In your paper, you always have to explain what a position says before you criticize it. If you don't explain what you take Philosopher X's view to be, your reader cannot judge whether the criticism you offer of X is a good criticism, or whether it is simply based on a misunderstanding or misinterpretation of X's views.
So tell the reader what it is you think X is saying. Don't try to tell the reader everything you know about X's views, though. You have to go on to offer your own philosophical contribution, too. Only summarize those parts of X's views that are directly relevant to what you're going to go on to do.
Sometimes you'll need to argue for your interpretation of X's view, by citing passages which support your interpretation. It is permissible for you to discuss a view you think a philosopher might have held, or should have held, though you can't find any direct evidence of that view in the text. When you do this, though, you should explicitly say so. Philosopher X doesn't explicitly say that P, but it seems to me that he's assuming it anyway, because Quotations When a passage from a text is particularly useful in supporting your interpretation of some philosopher's views, it may be helpful to quote the passage directly.
Be sure to specify where the passage can be found. However, direct quotations should be used sparingly. It is seldom necessary to quote more than a few sentences. Often it will be more appropriate to paraphrase what X says, rather than to quote him directly. When you are paraphrasing what somebody else said, be sure to say so. And here too, cite the pages you're referring to. Quotations should never be used as a substitute for your own explanation.
And when you do quote an author, you still have to explain what the quotation says in your own words. If the quoted passage contains an argument, reconstruct the argument in more explicit, straightforward terms. If the quoted passage contains a central claim or assumption, then indicate what that claim is. You may want to give some examples to illustrate the author's point.
If necessary, you may want to distinguish the author's claim from other claims with which it might be confused. Paraphrases Sometimes when students are trying to explain a philosopher's view, they'll do it by giving very close paraphrases of the philosopher's own words. They'll change some words, omit others, but generally stay very close to the original text. For instance, Hume begins his Treatise of Human Nature as follows: In two words, your method must be that of rational persuasion.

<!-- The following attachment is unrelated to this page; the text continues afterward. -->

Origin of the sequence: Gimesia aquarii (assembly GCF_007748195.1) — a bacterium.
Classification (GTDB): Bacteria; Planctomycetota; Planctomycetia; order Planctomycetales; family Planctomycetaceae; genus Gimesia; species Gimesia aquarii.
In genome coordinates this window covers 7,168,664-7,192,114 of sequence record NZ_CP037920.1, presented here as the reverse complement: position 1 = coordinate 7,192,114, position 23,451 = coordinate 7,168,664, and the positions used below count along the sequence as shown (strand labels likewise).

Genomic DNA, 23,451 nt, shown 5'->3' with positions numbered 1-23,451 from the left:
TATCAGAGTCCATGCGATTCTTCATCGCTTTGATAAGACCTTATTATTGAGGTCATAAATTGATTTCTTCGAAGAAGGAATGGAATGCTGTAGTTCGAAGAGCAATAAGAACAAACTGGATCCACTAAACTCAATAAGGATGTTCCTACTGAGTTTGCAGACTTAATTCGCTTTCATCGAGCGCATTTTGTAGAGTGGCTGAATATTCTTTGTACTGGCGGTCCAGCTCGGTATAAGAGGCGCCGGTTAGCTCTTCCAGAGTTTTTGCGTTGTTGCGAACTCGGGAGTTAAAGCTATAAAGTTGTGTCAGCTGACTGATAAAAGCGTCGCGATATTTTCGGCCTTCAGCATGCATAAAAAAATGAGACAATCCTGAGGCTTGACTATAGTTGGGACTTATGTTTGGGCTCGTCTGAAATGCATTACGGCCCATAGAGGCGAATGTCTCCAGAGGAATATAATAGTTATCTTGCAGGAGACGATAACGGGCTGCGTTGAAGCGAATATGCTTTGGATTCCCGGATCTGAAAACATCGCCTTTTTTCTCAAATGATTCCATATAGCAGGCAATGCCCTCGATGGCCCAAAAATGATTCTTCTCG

You will present arguments. At this point, students frequently make one or more of several common errors. Sometimes they feel that since it is clear to them that their thesis is true, it does not need much argumentation.
It is common to overestimate the strength of your own position. That is because you already accept that point of view. But how will your opponent respond? It is safest to assume that your reader is intelligent and knows a lot about your subject, but disagrees with you. Another common mistake is to think that your case will be stronger if you mention, even if briefly, virtually every argument that you have come across in support of your position. Sometimes this is called the "fortress approach.
There are several reasons for this. First, your reader is likely to find it difficult to keep track of so many different arguments, especially if these arguments approach the topic from different directions. Second, the ones that will stand out will be the very best ones and the very worst ones. It is important to show some discrimination here. Only the most compelling one or two arguments should be developed.
Including weaker ones only gives the impression that you are unable to tell the difference between the two.
Third, including many different arguments will result in spreading yourself too thinly. It is far better to cover less ground in greater depth than to range further afield in a superficial manner.
It will also help to give your paper focus. In order to produce a good philosophy paper, it is first necessary to think very carefully and clearly about your topic. Unfortunately, your reader likely your marker or instructor has no access to those thoughts except by way of what actually ends up on the page.
He or she cannot tell what you meant to say but did not, and cannot read in what you would quickly point out if you were conversing face to face. For better or for worse, your paper is all that is available. It must stand on its own.